A profound physiological response of an organism to severe stress (acute or chronic) that occurs in three stages: an alarm or mobilization stage; a resistance stage; and a recovery or exhaustion stage.
The concept of general adaptation syndrome (GAS) was popularized by an Austrian-Canadian endocrinologist named Hans Selye (1907–1982), who began working on the issue of stress in 1936 after he moved to Canada. Although Selye's work led to the recognition of and research into the treatment of such stress-related psychiatric disorders as acute stress disorder and post-traumatic stress disorder (PTSD), the commercialization of stress-management techniques and the loose usage of the term “stress” in the 1980s and 1990s resulted in a loss of interest in GAS itself. There have been very few papers published on GAS in medical journals since the late 1990s. In addition, the 2011 revelation of Selye's funding by the tobacco industry in the 1960s and his agreement at that time to promote smoking as a legitimate form of stress relief has led to skepticism regarding the scientific integrity of certain aspects of stress research.
Selye's work in endocrinology in the early 1930s was the background of his discovery of stress as a significant factor in physical and emotional disorders. Selye had been performing experiments on the endocrine system of laboratory rats, injecting them with various irritants only to discover that it was apparently the stress of the hypodermic injections rather than the specific substances injected that caused the rats to develop stomach ulcers, swelling of the adrenal glands, and other physical symptoms. He then turned his attention to the fact that people with a range of disorders can develop similar symptoms as a result of what he initially called “nocuous agents” and later termed stress.
Selye himself acknowledged his dependence on two previous physiologists, the Frenchman Claude Bernard (1813–1878), who coined the phrase milieu intérieur to describe the body's internal environment; and the American Walter Cannon (1871–1945), who based his concept of homeostasis on Bernard's work; invented the expression “fight or flight response” ; and was the first to use the word “stress” to describe external factors that disrupt homeostasis.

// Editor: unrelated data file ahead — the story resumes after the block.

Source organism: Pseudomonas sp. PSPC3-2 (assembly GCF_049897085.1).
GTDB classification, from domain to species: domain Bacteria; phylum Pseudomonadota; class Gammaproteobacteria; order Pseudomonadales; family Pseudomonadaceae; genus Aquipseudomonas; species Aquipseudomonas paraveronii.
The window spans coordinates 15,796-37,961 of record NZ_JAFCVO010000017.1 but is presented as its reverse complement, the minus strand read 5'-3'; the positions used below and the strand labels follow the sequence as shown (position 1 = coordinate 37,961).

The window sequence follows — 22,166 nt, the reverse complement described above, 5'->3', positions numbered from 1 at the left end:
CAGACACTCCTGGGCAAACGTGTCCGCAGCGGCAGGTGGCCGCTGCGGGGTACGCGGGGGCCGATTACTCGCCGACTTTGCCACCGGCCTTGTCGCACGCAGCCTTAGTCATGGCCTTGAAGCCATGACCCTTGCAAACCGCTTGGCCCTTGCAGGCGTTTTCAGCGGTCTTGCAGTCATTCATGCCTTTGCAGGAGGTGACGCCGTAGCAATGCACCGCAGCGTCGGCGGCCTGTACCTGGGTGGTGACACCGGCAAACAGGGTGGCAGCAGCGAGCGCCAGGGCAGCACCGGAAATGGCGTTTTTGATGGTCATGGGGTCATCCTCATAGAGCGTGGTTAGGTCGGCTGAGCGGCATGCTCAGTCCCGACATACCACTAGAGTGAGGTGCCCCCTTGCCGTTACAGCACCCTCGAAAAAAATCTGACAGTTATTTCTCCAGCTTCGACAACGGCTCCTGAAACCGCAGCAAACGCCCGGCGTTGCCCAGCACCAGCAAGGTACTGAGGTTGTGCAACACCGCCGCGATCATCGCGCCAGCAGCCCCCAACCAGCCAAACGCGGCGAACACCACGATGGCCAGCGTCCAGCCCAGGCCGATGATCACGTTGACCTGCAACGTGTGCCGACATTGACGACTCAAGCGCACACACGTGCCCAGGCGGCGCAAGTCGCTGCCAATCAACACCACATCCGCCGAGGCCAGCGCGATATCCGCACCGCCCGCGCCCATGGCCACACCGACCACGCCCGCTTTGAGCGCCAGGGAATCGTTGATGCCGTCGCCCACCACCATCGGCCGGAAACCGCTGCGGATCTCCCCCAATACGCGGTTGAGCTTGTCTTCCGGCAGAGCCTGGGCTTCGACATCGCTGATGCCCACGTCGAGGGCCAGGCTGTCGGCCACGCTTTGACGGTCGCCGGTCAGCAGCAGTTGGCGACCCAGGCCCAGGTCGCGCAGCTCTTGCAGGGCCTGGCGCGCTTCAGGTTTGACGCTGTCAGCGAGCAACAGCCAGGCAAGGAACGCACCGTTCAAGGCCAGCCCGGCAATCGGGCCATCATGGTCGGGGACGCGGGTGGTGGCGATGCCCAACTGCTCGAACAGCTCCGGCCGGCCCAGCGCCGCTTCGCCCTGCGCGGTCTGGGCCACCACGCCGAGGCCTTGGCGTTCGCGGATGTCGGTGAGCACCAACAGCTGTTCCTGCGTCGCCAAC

Selye's innovation was to expand the concept of stress beyond the fields of biology and physiology and extend it into ordinary human experience. Prior to the 1930s, the word was simply not used as an explanation of human diseases and disorders. Selye's definition of stress was a very broad one: “the nonspecific response of the body to any demand placed upon it.” Selye was also the first to observe that a positive event like a job promotion, marriage, or becoming financially successful could place as many demands on the human organism as a negative event like unemployment, failure in school, or the loss of a loved one. He devised the term “eustress” to denote this type of positive stress.
Selye distinguished three stages in what he termed general adaptation syndrome or GAS. In his words, “I call this syndrome general because it is produced only by agents which have a general effect upon large portions of the body. I call it adaptive because it stimulates defense…. I call it a syndrome because its individual manifestations are coordinated and even partly dependent upon each other.” The first stage—alarm—Selye divided into two phases: shock, in which the body's immediate reaction to the stressor is a brief period of subnormal functioning; and antishock, in which the body responds by activating the hypothalamic-pituitary-adrenal (HPA) axis; producing the stress hormone cortisol; and increasing blood pressure, muscular tonus, and the levels of glucose in the blood.